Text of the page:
The Big Lie: President Obama’s tenure has been marked by a failure to fulfill his own promises to grow the economy and cut the deficit, while squandering his historic opportunity to lead the world.
The Truth: President Obama’s critics must fictionalize his record in order to justify supporting Republicans who have failed in every way the president has succeeded.
How do you attack a president who prevented a Great Depression? A president who saved the auto industry and passed student loan, credit card and health care reform while securing trillions in deficit cuts? How do you bring down a president who oversaw the capture of Osama bin Laden and the destruction of most of the leadership of al Qaeda? A president who ended one war and convinced the nation to responsibly end another?
If you’re a former John McCain adviser with a huge crush on Paul Ryan, you simply make up a different president to attack.
Historian and Harvard professor Niall Ferguson has done just that in his screed featured on the cover of this week’s Newsweek. What amounts to a a free Romney campaign ad was clearly intended to balance Michael Tomasky’s factually accurate lashing of Mitt Romney published by Newsweek last month. Ferguson’s article is a tour de force of the same tired bromides that have been used to bash the president since the day he took office, along with a cavalcade of falsehoods.
The chief arguments presented by Ferguson are recycled Republican clichés. First, he blames the president for job losses that began in January 2008, when Hillary Clinton was still the frontrunner in the Democratic primary. Second, he upbraids Obama for predictions and promises made before anyone—including the Bush Administration — had any idea how deep the financial crisis would become. But I haven’t seen a single right-wing critique of this President that doesn’t rely on faulty predictions from early in 2009 as the crisis was unfolding. Suddenly the fact that the Bush economy was worse than anyone expected is this president’s fault.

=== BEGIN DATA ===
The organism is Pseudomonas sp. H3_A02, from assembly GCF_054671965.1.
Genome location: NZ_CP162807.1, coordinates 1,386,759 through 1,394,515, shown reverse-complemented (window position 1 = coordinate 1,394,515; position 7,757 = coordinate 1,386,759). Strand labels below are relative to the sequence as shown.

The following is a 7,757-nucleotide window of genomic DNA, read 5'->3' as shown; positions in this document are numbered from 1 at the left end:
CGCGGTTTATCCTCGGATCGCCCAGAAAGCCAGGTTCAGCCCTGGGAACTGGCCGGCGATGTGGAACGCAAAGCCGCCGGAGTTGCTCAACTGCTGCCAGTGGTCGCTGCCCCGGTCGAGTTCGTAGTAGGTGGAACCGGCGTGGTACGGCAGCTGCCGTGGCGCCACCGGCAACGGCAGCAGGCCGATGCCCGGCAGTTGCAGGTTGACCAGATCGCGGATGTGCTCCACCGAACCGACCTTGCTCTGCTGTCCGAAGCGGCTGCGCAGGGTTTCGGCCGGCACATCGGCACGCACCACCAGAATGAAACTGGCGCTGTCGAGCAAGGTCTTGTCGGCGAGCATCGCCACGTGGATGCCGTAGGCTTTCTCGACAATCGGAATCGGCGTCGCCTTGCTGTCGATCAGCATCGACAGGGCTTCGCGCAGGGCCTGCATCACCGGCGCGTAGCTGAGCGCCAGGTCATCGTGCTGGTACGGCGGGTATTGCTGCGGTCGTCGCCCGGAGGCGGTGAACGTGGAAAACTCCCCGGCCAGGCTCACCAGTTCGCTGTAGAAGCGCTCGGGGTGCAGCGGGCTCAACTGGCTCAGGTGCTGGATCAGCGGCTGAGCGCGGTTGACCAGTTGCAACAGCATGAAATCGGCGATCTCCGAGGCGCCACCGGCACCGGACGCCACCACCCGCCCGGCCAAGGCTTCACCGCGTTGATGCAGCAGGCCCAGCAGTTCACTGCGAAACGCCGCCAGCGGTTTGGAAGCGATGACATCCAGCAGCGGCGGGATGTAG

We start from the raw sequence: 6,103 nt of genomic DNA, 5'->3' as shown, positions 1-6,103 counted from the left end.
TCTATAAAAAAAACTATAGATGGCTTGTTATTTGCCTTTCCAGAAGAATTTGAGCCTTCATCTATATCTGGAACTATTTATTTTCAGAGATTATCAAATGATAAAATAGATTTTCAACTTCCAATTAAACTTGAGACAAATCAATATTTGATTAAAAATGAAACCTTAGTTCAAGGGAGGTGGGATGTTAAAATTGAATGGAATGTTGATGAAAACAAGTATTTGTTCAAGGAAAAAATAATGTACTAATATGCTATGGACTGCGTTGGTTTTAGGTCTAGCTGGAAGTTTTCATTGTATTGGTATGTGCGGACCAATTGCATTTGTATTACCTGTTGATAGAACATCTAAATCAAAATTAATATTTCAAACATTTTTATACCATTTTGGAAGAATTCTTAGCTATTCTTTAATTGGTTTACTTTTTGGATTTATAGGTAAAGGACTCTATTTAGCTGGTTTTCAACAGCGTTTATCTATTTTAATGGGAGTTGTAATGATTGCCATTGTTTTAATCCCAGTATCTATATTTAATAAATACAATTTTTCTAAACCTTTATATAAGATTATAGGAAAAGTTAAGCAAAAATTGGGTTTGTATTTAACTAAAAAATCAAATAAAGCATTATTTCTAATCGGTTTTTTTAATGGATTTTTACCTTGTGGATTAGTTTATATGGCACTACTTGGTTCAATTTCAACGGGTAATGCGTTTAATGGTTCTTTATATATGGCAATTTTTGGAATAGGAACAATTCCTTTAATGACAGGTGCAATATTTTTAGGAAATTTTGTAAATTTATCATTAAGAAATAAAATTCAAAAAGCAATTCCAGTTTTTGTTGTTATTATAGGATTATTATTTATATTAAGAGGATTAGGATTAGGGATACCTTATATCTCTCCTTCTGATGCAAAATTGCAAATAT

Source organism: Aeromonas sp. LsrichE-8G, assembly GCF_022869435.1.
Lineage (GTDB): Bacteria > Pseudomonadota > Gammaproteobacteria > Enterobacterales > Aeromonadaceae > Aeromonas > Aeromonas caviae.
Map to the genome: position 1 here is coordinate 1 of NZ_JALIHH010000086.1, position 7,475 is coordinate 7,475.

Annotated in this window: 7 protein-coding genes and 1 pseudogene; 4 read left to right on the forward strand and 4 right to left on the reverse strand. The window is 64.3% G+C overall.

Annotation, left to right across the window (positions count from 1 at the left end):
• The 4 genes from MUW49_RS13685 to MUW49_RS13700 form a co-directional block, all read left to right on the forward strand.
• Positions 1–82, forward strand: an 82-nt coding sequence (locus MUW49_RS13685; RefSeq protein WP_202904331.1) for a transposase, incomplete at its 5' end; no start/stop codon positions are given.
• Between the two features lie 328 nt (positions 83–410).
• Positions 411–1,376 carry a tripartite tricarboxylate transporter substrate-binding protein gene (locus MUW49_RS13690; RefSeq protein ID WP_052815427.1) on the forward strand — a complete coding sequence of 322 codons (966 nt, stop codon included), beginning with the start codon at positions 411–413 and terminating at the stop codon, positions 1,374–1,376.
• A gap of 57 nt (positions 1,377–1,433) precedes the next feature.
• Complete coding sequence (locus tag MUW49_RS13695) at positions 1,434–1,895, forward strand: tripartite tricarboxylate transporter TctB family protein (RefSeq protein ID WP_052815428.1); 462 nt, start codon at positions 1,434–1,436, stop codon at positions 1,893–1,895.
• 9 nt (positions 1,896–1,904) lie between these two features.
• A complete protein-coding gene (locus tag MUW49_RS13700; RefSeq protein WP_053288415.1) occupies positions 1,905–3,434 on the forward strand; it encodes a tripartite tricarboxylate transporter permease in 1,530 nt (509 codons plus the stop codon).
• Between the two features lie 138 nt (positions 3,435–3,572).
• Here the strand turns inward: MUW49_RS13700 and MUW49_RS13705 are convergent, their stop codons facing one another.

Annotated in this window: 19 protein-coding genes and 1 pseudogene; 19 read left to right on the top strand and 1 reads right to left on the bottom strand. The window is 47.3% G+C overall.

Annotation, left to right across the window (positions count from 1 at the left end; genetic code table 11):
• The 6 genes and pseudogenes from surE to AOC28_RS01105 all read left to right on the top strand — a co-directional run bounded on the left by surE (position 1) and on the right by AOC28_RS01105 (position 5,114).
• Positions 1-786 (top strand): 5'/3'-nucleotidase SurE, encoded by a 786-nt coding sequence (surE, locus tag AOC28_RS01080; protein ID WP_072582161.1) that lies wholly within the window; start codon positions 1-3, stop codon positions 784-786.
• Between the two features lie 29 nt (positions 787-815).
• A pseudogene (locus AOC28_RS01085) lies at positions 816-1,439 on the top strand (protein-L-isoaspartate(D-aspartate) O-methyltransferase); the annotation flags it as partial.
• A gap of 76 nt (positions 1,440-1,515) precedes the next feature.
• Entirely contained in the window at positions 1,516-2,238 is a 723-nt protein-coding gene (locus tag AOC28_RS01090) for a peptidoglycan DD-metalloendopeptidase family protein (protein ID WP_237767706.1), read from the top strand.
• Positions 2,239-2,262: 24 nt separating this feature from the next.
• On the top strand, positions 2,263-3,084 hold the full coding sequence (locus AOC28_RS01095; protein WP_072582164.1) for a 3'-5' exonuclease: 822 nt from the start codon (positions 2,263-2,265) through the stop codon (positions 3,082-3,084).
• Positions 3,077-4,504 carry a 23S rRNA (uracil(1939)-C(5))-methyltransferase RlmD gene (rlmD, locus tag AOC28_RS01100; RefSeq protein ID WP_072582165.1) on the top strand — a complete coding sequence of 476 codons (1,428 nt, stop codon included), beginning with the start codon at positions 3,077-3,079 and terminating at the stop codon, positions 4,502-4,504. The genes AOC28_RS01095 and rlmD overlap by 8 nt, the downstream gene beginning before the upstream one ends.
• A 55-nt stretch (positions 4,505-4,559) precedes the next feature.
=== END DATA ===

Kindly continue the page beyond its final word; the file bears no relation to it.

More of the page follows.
What makes Ferguson’s attack particularly contemptible is his willful deception about the Affordable Care Act, insinuating that the President broke his promise to pass health care reform that would not add to the deficit. His reform doesn’t. It cuts the deficit by billions. Rebutting criticism by Paul Krugman, Ferguson said he had deliberately referred to just one part of the bill, intentionally misleading the reader. This admission of trickery prompted economist and Berkeley professor Brad Delong to issue a demand to Newsweek and the Daily Beast: “Fire his ass.” Delong went on to say that Harvard should examine whether Ferguson has the moral character to teach at the university.
Pages → 1 2